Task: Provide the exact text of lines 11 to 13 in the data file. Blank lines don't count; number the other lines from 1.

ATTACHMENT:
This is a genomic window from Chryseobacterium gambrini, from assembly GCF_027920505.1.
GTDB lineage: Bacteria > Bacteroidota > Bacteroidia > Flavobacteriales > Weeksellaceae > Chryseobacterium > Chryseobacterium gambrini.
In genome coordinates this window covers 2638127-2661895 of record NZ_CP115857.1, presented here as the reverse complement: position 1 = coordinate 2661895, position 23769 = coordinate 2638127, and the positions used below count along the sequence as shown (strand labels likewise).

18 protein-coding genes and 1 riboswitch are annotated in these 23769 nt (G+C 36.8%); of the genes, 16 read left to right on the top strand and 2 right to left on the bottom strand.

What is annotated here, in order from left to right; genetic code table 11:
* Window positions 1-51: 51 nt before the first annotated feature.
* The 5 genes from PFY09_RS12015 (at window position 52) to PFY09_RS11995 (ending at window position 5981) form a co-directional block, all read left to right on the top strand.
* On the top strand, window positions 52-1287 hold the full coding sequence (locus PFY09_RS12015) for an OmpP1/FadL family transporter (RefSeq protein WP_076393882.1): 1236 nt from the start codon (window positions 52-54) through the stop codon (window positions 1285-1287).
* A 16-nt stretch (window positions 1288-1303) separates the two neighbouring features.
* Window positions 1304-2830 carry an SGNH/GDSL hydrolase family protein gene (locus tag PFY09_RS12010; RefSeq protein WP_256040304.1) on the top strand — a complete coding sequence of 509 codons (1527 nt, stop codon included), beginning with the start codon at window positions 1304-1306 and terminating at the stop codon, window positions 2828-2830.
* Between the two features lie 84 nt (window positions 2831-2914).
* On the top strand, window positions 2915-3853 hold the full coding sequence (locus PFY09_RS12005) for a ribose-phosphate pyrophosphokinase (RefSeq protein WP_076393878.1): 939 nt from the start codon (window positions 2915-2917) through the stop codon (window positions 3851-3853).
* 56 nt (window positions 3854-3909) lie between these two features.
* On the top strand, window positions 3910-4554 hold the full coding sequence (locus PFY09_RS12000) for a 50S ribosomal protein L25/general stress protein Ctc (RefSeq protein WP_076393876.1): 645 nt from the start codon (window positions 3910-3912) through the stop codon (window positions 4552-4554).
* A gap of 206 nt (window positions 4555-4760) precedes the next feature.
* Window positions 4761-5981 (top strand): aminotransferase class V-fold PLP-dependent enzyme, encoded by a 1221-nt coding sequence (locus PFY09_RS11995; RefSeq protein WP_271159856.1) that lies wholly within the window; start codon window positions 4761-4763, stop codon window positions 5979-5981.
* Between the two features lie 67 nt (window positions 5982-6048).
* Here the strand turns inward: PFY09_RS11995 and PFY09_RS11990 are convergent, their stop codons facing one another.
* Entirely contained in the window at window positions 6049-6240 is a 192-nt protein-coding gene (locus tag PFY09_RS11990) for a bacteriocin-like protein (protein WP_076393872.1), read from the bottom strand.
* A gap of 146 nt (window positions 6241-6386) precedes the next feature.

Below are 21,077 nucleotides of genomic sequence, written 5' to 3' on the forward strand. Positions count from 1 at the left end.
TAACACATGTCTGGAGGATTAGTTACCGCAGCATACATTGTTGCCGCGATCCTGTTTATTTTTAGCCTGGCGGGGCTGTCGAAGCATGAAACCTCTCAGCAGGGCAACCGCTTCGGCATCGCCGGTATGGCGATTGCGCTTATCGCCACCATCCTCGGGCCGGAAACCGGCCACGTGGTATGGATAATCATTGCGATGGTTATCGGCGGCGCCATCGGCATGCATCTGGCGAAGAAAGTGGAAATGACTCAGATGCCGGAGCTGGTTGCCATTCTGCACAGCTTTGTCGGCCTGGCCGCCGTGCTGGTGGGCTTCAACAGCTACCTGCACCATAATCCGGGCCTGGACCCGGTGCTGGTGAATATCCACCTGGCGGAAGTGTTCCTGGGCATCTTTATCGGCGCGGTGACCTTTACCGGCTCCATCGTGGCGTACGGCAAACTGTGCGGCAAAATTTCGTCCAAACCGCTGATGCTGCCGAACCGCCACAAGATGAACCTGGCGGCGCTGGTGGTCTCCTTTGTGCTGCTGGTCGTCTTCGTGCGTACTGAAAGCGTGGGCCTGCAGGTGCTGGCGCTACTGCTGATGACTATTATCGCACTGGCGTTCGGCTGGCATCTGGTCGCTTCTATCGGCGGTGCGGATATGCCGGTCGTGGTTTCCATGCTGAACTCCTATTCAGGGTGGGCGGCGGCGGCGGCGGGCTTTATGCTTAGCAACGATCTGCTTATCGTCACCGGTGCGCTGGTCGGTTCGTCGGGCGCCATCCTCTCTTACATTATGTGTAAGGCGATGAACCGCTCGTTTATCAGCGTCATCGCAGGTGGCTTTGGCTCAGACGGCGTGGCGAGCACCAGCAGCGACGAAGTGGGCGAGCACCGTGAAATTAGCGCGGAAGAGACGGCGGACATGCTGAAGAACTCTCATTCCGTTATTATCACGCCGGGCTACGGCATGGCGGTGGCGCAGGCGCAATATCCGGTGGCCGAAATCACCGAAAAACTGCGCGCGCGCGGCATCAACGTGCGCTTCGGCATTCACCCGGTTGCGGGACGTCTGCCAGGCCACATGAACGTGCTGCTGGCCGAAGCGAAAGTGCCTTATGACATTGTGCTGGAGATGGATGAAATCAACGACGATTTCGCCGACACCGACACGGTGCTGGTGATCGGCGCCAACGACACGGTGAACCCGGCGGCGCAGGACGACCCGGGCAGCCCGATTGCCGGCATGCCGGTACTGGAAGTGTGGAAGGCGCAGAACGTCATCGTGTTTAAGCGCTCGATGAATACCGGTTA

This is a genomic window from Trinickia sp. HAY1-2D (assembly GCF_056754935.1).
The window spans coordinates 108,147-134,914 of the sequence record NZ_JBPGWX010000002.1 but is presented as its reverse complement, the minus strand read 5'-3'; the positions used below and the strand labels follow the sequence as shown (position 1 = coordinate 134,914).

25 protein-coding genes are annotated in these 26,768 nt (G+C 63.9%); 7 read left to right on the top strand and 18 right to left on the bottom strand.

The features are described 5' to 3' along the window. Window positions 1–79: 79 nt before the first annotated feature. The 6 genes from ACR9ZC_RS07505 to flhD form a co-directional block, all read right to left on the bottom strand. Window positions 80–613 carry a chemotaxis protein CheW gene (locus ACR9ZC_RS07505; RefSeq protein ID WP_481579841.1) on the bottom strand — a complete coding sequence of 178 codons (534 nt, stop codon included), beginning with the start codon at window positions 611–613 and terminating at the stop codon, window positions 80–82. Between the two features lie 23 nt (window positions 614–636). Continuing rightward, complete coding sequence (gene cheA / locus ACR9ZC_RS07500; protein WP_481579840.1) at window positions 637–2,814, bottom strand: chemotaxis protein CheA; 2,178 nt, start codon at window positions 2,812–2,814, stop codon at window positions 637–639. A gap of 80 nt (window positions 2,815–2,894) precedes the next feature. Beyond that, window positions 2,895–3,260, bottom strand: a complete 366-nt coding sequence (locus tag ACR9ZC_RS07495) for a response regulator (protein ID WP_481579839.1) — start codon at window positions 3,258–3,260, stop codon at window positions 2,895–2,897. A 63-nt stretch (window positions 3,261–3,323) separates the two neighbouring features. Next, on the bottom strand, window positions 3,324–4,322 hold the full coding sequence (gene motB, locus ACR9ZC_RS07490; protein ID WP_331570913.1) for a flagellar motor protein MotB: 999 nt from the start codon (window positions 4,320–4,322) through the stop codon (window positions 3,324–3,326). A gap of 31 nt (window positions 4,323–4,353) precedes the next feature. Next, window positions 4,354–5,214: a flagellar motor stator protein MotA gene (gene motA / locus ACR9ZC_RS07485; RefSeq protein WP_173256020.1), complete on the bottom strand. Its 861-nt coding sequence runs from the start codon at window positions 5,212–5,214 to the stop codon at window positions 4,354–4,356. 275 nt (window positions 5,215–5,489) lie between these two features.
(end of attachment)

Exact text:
* Between the two features lie 84 nt (window positions 2831-2914).
* On the top strand, window positions 2915-3853 hold the full coding sequence (locus PFY09_RS12005) for a ribose-phosphate pyrophosphokinase (RefSeq protein WP_076393878.1): 939 nt from the start codon (window positions 2915-2917) through the stop codon (window positions 3851-3853).
* 56 nt (window positions 3854-3909) lie between these two features.